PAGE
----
STEP [D] return(selected.Reduct)
Algorithm 3 Best Reduct Algorithm

5 CASE STUDY: Compute Cloud Service Provider (IaaS CSP) Ranking based on User QoS Requirement

The ranking method of E-FRSCB Architecture given in the Section 4 is analyzed for Computation Services (IaaS) offered by CSPs with the help of a case study example in this section. However, this can also work with other types of services like SaaS, PaaS also. [32] is used as a development IDE and [33] for implementation. To submit the user QoS request to the system GUI is developed using [34] package. We have referred Cloud Service Measurement Index Consortium (CSMIC) [10], defined Service Measurement Index (SMI) matrices for evaluation of Compute Cloud Service Providers and to design initial Information System (IS) (TABLE II) for this we considered CSPs along with total QoS Attributes (scalable). We have designed IS for general purpose Compute Cloud Service Provider (IaaS) services by considering first level SMI matrices which consist of third level QoS attributes. We experimented with synthesized data, however, tried to incorporate actual QoS values. We have taken data from different sources including CSPs websites, SLAs, literature [1], and CloudSim [17] for most of the QoS as shown in TABLE II. For dynamic and Network Layer QoS attributes (Availability, Latency, Throughput, Service Downtime) data is collected using Cloud Harmony API [27]. For performance-intensive QoS attribute (vCPU speed, Response Time) information from Service Execution Monitor is used. However, in initial IS design, actual values of vCPU speed offered by CSPs are used, and for Response Time values are assigned randomly. The categorical (non-quantifiable) QoS attribute (such as security, accountability, user feedback, and supports) values are randomly assigned. System assigned weights to QoS attribute are assigned using Golden Section Search Method [25], while the user specifies desired weights along with QoS request (as explained in the Section 4.2.1).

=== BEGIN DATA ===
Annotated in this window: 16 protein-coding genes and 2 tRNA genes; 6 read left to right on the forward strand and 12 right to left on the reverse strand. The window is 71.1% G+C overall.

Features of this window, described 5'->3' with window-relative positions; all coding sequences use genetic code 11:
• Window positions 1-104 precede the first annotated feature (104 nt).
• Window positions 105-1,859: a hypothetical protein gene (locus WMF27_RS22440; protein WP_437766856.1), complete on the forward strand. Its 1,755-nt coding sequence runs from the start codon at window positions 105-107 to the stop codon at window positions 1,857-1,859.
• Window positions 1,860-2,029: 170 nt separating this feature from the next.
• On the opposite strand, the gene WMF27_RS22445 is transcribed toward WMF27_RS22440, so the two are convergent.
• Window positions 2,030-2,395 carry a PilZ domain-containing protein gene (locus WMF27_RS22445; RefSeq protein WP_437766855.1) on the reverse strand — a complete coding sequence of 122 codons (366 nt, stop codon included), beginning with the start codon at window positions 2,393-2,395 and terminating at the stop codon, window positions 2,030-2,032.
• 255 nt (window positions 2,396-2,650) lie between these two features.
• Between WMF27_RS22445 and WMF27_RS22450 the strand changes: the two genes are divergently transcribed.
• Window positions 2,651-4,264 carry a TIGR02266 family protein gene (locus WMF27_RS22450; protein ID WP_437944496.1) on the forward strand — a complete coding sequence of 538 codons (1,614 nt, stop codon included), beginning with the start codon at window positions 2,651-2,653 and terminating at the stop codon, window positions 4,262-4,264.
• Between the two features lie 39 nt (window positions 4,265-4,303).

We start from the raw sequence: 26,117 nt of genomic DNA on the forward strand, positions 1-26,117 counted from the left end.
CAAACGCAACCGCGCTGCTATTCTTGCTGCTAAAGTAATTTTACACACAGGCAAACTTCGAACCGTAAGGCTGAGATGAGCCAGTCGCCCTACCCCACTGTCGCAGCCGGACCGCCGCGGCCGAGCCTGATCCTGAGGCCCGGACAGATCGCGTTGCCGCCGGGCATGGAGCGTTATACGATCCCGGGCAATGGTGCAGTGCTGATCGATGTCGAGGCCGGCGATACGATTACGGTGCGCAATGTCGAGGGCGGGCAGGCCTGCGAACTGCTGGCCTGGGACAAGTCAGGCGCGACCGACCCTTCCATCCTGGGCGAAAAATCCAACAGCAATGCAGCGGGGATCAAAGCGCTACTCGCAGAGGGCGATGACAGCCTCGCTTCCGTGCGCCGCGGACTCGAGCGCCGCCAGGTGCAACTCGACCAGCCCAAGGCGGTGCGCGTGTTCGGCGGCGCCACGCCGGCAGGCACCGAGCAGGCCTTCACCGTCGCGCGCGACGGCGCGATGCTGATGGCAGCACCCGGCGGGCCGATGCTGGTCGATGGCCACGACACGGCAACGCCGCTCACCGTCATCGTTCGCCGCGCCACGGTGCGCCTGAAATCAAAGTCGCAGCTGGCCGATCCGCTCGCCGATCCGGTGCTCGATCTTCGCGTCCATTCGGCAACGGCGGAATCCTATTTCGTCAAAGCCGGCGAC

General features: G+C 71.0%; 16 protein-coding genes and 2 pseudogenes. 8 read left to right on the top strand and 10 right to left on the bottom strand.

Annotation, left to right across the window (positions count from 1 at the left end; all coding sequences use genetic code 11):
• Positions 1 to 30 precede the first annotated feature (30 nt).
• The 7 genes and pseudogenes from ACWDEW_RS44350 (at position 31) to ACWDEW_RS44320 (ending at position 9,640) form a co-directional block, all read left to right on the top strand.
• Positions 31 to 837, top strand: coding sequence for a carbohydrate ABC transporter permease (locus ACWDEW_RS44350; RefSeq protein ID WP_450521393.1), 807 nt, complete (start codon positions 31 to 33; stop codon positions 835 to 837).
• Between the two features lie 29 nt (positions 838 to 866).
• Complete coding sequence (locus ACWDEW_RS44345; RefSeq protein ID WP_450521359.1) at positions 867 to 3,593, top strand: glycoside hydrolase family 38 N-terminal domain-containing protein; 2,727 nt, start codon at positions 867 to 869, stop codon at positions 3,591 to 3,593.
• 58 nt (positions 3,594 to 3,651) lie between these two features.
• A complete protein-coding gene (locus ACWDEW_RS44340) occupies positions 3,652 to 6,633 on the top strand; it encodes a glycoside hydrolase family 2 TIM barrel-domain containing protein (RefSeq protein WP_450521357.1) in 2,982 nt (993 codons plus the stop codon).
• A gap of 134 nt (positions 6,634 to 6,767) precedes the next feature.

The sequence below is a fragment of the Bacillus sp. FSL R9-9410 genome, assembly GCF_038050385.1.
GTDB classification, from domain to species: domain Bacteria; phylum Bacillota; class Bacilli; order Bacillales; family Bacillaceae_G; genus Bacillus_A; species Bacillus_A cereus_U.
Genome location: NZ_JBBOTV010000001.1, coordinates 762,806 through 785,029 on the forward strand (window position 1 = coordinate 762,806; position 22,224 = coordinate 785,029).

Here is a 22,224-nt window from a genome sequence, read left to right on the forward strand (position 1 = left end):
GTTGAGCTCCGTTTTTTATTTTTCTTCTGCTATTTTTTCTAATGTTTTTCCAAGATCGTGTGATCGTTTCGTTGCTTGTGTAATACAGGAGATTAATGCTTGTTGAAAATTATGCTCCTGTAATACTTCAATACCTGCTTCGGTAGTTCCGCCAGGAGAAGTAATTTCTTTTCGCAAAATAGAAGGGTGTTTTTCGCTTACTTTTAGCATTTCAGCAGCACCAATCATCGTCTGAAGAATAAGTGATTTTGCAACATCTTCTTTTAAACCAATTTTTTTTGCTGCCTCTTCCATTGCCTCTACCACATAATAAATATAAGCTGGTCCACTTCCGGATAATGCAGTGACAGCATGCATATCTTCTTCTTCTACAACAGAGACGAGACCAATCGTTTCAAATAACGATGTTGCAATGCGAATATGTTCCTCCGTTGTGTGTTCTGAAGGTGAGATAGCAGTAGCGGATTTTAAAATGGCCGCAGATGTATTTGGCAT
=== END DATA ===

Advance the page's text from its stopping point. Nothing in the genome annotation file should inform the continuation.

In the literature to standardize the categorical (qualitative/non-quantifiable) QoS attributes for CSPs ranking, there is no single globally accepted standardization. The categorical attribute represents the enumerated type of quality where the expected value of the attribute is presented in the form of levels [35]. In proposed architecture for categorical attributes such as accountability, support, security, and user feedback different levels ([1:10]) are introduced based on the work presented in [3]. We demonstrate here the quantification of Security Levels in proposed technique (for support type, accountability, and user feedback level quantification is done similarly).

To rank the CSPs security is one of the critical Cloud QoS metrics; its primary objective is to strengthen the security mechanisms and mitigate threats. It helps in developing the user trust and improves the operational performance. In E-FRSCB, security consists the ten different level where random values are assigned for all the CSPs. It includes various performance indicators such as certificates provisioning, vCPU configuration, firewall, access and log management policies, encryption/masking of data, etc. Assurance framework proposed by European Union Network Information Security Agency (ENISA) for Cloud consists of 10, 69, 130 first, second, and third-degree security indicators respectively [36]

. Cloud Security Alliance introduced fundamental principles that service providers must follow and support user for security estimation

[37]. We did security levels quantification into ten different levels [1:10] (can be easily extended) based on the risk of security threat and security performance indicators. In quantization, level 1 represents the most straightforward security mechanisms while level 10 represent the complex and highest level of security mechanisms offered by CSPs. Each level of quantized security level consists of one or more security performance indices (130 third-degree security indicators). The straightforward example can be at level 1 only provider and user authentication is done, at level 2 including level 1 multi-factor and fine granular authentication and authorization is performed. Similarly, at further levels (i.e., from level 3-10) including upper-level different firewall administration, privileged controls over accesses, application identification and other security metrics takes place to achieve higher security. In the following, we present the proposed ranking method in multiple steps.

In the first step, whenever a new user submits his QoS request (TABLE IV), Ranking Algorithm (Algorithm 2) is invoked. During this process to generate the initial IS, it fetches the data from CSR for Compute Cloud Services (IaaS) offered by CSPs, as shown in TABLE II. To fetch the actual values of dynamic and network layer QoS attribute ranking algorithm send a request to WSC component to execute the web services.